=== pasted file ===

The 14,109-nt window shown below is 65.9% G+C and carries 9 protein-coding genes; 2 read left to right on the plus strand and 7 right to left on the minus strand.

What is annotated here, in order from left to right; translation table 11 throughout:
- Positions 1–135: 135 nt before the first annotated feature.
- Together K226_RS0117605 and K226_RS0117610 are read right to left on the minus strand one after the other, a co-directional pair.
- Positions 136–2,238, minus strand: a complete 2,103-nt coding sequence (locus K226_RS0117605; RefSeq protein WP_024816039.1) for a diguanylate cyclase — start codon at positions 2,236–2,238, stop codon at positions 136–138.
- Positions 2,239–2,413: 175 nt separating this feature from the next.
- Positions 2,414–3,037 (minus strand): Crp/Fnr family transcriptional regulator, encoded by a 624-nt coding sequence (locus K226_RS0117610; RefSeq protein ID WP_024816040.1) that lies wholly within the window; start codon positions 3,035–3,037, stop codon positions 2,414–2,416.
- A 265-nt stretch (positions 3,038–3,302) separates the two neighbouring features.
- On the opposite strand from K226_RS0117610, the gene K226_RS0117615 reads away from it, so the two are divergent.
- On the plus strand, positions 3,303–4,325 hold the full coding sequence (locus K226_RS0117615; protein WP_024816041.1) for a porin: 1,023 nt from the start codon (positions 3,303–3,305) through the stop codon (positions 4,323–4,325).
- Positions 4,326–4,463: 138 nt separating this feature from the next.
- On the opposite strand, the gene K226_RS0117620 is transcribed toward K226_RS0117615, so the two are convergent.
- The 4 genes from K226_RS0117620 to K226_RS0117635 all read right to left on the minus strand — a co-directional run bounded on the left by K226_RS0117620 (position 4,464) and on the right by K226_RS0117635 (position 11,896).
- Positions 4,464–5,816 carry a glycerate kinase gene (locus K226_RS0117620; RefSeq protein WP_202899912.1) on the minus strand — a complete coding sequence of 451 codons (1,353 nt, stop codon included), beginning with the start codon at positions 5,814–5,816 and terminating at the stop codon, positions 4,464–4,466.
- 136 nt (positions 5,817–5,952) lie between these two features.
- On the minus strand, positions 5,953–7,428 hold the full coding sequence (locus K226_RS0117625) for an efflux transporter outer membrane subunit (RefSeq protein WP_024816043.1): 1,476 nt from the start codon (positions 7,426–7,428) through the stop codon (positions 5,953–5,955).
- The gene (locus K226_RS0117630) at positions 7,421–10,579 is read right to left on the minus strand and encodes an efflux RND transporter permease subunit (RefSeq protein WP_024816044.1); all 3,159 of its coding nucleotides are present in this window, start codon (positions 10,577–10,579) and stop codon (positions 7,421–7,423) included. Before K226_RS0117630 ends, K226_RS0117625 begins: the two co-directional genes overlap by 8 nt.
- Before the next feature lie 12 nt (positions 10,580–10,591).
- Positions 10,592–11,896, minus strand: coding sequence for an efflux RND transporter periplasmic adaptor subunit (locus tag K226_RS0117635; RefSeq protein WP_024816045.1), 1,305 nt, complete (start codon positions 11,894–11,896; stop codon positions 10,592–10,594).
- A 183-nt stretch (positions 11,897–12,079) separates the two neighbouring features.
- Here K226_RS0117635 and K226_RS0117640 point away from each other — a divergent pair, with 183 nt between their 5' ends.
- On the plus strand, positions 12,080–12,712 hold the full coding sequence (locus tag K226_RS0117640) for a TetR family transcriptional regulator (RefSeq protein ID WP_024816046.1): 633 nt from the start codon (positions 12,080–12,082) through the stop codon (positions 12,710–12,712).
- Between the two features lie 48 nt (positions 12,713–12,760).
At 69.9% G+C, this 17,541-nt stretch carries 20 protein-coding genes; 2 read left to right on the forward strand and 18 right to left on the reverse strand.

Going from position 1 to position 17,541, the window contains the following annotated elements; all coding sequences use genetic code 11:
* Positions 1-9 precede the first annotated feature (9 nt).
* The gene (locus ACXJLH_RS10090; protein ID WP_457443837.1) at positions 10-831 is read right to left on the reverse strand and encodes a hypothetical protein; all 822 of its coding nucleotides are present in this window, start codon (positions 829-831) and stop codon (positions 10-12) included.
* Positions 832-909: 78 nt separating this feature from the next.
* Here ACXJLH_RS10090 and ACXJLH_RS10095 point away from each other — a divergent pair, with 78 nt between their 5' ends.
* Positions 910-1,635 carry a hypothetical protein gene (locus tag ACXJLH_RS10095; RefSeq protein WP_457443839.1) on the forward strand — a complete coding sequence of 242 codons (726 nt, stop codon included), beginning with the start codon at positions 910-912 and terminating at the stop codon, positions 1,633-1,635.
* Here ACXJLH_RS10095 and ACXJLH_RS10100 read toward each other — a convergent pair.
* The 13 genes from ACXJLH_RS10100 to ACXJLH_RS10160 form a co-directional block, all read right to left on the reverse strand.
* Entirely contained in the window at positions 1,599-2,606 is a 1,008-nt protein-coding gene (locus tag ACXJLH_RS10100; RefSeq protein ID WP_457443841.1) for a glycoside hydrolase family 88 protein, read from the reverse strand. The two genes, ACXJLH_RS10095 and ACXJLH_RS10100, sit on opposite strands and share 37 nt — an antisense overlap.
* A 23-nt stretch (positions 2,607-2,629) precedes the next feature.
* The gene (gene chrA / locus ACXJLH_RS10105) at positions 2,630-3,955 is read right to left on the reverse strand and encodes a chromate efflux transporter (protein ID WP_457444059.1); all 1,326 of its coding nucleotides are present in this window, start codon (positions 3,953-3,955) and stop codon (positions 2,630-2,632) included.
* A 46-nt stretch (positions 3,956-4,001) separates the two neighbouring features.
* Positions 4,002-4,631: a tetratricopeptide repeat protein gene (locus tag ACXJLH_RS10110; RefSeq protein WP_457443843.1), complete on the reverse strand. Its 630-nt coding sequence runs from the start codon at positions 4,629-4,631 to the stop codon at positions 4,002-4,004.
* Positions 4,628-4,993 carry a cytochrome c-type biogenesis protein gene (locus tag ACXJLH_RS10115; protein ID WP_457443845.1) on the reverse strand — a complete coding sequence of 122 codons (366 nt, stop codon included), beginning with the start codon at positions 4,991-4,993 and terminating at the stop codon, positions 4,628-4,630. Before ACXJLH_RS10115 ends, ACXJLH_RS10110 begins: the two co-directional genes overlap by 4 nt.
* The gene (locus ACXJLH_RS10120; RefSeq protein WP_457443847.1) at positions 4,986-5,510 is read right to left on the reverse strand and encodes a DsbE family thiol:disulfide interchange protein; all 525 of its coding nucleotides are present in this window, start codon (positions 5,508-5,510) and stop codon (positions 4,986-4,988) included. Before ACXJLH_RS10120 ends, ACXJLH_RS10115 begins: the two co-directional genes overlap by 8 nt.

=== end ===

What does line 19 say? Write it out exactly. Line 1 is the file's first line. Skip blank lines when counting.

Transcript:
- Positions 10,592–11,896, minus strand: coding sequence for an efflux RND transporter periplasmic adaptor subunit (locus tag K226_RS0117635; RefSeq protein WP_024816045.1), 1,305 nt, complete (start codon positions 11,894–11,896; stop codon positions 10,592–10,594).